It was recently announced that Israel’s largest cellular operator Cellcom is planning to deploy street cabinets aimed at offering wireline broadband services, based on a FTTC model. At the same time, it was announced that Orange Israel, the country’s second largest operator, will expand its next-generation, rich-media services using BitStream, an approach similar to a virtual operator which does not require actual deployment of equipment, but rather is based on leasing capacity from third parties
The above are some examples of the sudden twists cellular operators have been taking to stay profitable and competitive. The Israeli cellular market is currently undergoing a golden era (if you ask end users…), with the introduction of MVNO providers and even two new regular cellular operators, a fact which considerably brought down ARPU. While end users are joyfully bargaining and switching between operators, the three established cellular operators had to come out with creative ideas to survive the sudden drop in revenues.
Cellcom decided to use its country-wide optical network, which has been deployed over the past years and covers most of the urban areas of Israel. This way, it can fully control the transport and aggregation parts of the new services and all is left is to find a solution for the last mile. Bezeq, the original incumbent, controls the copper-based last mile, and is obliged by law to unbundle. Although unbundling is regulated, no other operator tried to implement this right, up until now. Cellcom’s decision to use its deep-reaching fiber, combined with FTTC (Fiber-to-the-Cabinet), means that they will claim unbundling rights, and take it to the very last loop.
They will have to deal with a number of issues:
- Real estate – Cellcom will have to obtain permissions from municipalities for their cabinet deployments.
- Connectivity – Assuming Cellcom will resolve the location issue, they will have to find a creative way of connecting their active equipment customer-facing interface to the copper bundles currently terminated in Bezeq’s cabinets.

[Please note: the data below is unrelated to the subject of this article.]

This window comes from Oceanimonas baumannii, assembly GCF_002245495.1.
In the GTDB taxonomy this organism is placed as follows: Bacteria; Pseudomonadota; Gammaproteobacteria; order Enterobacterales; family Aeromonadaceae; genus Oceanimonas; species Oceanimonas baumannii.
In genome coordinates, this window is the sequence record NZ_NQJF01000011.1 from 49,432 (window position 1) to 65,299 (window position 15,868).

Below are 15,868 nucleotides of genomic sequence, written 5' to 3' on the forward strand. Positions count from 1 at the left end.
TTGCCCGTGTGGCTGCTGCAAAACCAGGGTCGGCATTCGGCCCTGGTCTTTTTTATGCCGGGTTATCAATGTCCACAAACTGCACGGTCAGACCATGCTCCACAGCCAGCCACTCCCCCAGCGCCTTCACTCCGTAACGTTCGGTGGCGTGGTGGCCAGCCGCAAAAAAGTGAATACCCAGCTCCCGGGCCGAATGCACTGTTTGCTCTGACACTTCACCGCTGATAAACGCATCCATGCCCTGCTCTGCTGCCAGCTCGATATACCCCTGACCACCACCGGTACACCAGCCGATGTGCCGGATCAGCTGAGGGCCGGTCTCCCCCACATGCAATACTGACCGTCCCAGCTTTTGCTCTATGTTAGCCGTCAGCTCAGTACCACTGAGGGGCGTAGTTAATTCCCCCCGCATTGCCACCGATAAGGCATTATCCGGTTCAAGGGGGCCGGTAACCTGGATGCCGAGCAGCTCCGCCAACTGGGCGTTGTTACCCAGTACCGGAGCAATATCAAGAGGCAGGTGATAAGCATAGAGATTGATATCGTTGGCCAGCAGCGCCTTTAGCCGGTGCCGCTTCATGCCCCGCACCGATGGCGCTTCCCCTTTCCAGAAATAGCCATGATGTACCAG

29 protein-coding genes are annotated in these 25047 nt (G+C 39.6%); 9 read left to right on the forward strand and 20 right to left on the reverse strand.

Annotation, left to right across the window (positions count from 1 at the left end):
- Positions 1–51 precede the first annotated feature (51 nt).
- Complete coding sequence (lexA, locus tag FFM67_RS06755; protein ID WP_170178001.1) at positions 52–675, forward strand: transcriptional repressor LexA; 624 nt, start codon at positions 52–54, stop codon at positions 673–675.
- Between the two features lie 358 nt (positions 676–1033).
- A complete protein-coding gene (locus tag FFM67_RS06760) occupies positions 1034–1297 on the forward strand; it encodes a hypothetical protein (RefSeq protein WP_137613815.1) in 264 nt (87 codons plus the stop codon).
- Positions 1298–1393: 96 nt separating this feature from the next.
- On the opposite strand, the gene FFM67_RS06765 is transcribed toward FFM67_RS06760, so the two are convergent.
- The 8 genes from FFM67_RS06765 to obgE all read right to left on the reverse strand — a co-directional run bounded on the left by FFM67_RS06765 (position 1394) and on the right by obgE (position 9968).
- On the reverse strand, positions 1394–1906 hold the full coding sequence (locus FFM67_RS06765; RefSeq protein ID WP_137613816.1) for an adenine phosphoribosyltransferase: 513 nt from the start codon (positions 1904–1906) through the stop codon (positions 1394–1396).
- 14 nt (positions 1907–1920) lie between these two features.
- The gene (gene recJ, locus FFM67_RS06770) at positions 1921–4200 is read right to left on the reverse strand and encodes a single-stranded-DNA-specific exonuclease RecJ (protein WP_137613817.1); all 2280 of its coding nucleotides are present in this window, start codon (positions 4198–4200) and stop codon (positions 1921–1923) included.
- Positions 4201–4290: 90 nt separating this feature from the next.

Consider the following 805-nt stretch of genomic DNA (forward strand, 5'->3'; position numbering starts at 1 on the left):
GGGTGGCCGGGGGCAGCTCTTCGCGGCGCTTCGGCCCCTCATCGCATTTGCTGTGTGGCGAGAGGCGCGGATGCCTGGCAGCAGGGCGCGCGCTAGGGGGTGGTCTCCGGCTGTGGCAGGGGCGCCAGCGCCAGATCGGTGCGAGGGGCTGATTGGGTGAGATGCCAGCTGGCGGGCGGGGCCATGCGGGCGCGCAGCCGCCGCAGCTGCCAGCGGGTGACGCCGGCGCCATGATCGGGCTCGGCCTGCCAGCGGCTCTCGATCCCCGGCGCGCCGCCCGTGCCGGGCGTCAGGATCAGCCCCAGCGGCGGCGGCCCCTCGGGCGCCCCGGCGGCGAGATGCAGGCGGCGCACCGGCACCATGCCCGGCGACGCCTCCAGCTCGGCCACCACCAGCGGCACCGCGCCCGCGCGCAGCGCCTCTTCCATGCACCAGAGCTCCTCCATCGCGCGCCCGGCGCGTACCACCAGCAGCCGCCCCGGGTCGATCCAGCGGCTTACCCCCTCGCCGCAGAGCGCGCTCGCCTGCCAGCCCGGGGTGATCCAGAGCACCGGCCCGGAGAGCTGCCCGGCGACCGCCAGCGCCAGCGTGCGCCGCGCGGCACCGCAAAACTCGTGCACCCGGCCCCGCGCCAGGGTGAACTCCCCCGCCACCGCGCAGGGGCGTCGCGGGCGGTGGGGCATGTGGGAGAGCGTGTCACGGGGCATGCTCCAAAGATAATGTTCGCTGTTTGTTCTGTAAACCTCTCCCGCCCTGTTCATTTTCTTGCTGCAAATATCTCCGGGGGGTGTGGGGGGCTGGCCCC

- Interference – Bezeq is using VDSL2 to offer 100Mbps services and, assuming it will soon introduce vectoring, this may severely jeopardize Cellcom’s ambitions for NG broadband.
Out of the three, the later may pose the hardest-to-solve issue. In the last few months, a number of publications have been released, discussing the pros and cons of the so called xDLV (Cross-DSLAM Vectoring), a concept aimed at solving issues of multiple VDSL2 DSLAMs accessing the same copper bundles while trying to run effective vectorized services. While these publications are highly informative and very academic, none presented a down-to-earth solution for multiple DSLAM deployments (from the same operators and even worse, from two operators, incumbent and alternative). No wonder that, from these studies, one may easily consider BitStream-type services as viable and adequate solutions. And this should not cause many surprises, since BitStream is a win-win situation. For the incumbent operator, an array of FTTC DSLAMs enabling vectorized services allows them to sell bandwidth to end users as well as to alternatives operators. This way their ROI is much faster, and they can expand field deployments. For alternative operators, the wining argument is obvious - $$$$$.
This has been the case in the UK with BT Openreach, and this is the case in Austria with A1, in Italy with Telecom Italy and others. Even in EEC documentation, where sub-loop unbundling is promoted, BitStream is also mentioned as a very acceptable and desired solution.
To summarize, cellular operators will have to diverse their services portfolio to maintain their revenues, which means wireline broadband services. But the question is – how? Extra capex (FTTC) or opex (BitStream)? There is not one answer that fits all, but network and business realities often dictate a preferred path.
Product Marketing Manager
Network Solutions Division